Harare — At least six top managers at the Zimbabwe Manpower Development Fund (Zimdef) have been sent on forced leave to allow forensic investigations into the department.
The fund, a department in the ministry of higher education, was reportedly looted by ministers under former president Robert Mugabe.
Bosses affected by the new development include chief executive officer Fredrick Mandizvidza, principal finance director and administrator Nicholas Mapute, human resource manager Ignatius Noah Kajengo, cooperate legal secretary Servious Kufandada, the chief accountant Ropafadzo Mukamba and senior revenue manager James Gombarago.
The quality assurance and standards director Sebastian Marume has been appointed as interim CEO.
New Higher and Tertiary Education Minister Amon Murwira said the team was sent on forced leave with immediate effect in accordance with section 48(2)(b) of the Manpower Planning and Development Act (Chapter 28:02).
"The CEO and has team have not been suspended by have been sent on forced leave with full benefits to pave way for forensic audit," Murwira said this Thursday.
"The six members will immediately proceed on leave for the period extending from 13 December 2017 to 31 January 2018. The auditor general has been requested to facilitate the process of carrying out the forensic audit."
Murwira added, "The ministry is committed to improving the performance of Zimdef in line with government's parastatal review programme."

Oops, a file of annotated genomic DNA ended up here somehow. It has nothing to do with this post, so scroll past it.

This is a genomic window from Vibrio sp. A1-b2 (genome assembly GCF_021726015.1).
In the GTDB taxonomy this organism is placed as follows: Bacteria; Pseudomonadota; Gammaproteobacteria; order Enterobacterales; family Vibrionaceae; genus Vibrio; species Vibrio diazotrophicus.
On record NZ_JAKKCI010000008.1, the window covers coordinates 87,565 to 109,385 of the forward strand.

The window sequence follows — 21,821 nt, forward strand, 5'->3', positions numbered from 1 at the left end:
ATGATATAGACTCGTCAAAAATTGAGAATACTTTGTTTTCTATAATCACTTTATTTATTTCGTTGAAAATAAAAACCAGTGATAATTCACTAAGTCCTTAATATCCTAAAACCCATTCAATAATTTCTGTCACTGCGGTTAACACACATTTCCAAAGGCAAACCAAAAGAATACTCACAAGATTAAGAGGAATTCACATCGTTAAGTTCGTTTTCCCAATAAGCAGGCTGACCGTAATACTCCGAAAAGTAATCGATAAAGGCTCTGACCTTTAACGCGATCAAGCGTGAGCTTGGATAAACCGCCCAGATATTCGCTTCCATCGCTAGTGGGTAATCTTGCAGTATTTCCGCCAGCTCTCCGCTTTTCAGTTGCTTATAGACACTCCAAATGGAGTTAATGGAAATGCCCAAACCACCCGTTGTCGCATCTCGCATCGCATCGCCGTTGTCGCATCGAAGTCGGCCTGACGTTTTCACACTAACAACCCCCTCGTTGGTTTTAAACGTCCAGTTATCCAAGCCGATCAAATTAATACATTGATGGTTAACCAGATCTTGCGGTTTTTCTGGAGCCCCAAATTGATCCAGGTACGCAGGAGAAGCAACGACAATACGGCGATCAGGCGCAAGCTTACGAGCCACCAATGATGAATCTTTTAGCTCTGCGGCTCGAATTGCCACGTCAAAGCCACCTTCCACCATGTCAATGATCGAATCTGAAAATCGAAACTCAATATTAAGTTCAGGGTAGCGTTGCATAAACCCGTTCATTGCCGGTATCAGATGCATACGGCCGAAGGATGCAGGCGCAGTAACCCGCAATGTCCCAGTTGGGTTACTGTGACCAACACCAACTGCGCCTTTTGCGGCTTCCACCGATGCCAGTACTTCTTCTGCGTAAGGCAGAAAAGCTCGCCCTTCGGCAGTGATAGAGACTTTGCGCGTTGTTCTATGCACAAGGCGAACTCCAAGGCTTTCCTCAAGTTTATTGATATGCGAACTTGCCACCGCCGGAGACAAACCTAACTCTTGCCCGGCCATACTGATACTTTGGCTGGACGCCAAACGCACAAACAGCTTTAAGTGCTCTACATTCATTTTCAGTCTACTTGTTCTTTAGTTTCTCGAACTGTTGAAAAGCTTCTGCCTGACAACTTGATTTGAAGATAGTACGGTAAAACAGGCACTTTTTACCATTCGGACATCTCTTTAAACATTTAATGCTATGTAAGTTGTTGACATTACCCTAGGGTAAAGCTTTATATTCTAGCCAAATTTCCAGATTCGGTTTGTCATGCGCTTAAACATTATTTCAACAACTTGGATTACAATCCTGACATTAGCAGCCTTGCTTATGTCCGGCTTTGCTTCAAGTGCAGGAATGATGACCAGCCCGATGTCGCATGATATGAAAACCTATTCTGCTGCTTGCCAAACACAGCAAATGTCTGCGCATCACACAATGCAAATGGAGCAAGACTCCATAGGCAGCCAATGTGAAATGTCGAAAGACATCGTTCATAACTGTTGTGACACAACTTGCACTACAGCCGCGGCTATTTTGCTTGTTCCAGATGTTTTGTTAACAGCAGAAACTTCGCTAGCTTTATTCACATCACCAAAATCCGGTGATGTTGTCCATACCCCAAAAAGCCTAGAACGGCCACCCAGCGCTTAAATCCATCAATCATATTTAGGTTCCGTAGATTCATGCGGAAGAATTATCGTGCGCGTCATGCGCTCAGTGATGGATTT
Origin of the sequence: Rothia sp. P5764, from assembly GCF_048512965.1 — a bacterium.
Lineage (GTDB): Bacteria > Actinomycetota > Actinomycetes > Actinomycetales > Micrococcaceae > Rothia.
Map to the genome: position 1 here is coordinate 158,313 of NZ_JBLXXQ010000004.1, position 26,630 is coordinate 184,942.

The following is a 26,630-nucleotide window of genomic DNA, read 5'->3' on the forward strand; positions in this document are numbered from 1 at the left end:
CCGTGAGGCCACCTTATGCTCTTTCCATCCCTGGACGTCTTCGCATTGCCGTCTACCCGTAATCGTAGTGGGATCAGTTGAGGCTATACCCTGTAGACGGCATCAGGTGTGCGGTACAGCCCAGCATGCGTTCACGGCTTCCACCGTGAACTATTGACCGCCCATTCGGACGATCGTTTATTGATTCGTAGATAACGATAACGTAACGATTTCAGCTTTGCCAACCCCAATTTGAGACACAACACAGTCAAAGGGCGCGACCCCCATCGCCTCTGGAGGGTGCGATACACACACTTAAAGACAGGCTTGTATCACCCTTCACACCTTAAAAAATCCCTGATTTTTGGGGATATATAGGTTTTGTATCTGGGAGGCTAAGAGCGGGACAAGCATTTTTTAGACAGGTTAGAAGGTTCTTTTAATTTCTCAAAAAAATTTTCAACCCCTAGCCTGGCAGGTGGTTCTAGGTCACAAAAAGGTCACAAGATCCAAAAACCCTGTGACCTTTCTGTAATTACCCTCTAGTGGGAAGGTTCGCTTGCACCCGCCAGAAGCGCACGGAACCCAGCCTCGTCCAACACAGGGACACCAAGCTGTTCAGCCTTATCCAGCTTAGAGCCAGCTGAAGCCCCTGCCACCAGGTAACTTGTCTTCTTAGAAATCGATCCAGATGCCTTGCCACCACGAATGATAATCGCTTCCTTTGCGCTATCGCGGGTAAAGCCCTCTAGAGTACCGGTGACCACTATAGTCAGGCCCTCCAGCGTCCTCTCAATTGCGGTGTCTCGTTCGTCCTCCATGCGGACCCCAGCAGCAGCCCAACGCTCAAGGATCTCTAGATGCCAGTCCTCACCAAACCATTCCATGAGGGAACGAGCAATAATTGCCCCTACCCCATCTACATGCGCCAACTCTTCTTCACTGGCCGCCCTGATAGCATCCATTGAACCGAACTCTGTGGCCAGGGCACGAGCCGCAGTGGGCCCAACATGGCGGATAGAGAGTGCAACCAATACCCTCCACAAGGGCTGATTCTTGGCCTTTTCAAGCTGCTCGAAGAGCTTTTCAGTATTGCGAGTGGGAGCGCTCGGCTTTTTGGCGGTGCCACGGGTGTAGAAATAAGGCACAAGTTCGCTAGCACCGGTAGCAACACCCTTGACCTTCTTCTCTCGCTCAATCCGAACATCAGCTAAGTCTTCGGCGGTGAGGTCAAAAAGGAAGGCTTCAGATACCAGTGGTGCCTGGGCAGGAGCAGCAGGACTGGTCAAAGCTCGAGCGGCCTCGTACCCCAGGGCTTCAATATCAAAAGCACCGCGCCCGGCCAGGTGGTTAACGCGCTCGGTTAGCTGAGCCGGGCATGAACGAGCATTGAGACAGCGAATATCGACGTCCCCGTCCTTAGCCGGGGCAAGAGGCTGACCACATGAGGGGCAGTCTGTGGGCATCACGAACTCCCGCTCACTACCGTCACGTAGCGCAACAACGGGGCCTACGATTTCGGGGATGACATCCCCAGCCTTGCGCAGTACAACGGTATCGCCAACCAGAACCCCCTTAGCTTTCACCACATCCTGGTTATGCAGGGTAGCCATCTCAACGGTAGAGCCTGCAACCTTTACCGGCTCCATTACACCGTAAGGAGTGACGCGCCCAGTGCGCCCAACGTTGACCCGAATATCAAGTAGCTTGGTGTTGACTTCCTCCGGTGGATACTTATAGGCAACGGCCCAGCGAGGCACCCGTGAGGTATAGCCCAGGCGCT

The development follows a highly publicized scandal involving sacked higher education minister Jonathan Moyo and deputy Godfrey Gandawa who, according to the Zimbabwe Anti-Corruption Commission, siphoned $430,000 in Zimdef funds.
While Gandawa reportedly used part of the money buy personal furniture, Moyo admitted to diverting funds to the ruling Zanu PF party and procuring bicycles for traditional leaders.
Both are being prosecuted over the alleged abuse but were strongly backed by former first lady Grace Mugabe.
The fund, meant to support students in tertiary institutions, was being abused at a time thousands of students are dropping out and institutions are struggling to provide quality education owing to economic hardships.
Moyo is now in exile since former president Robert Mugabe resigned in a guided power transition following a military take-over.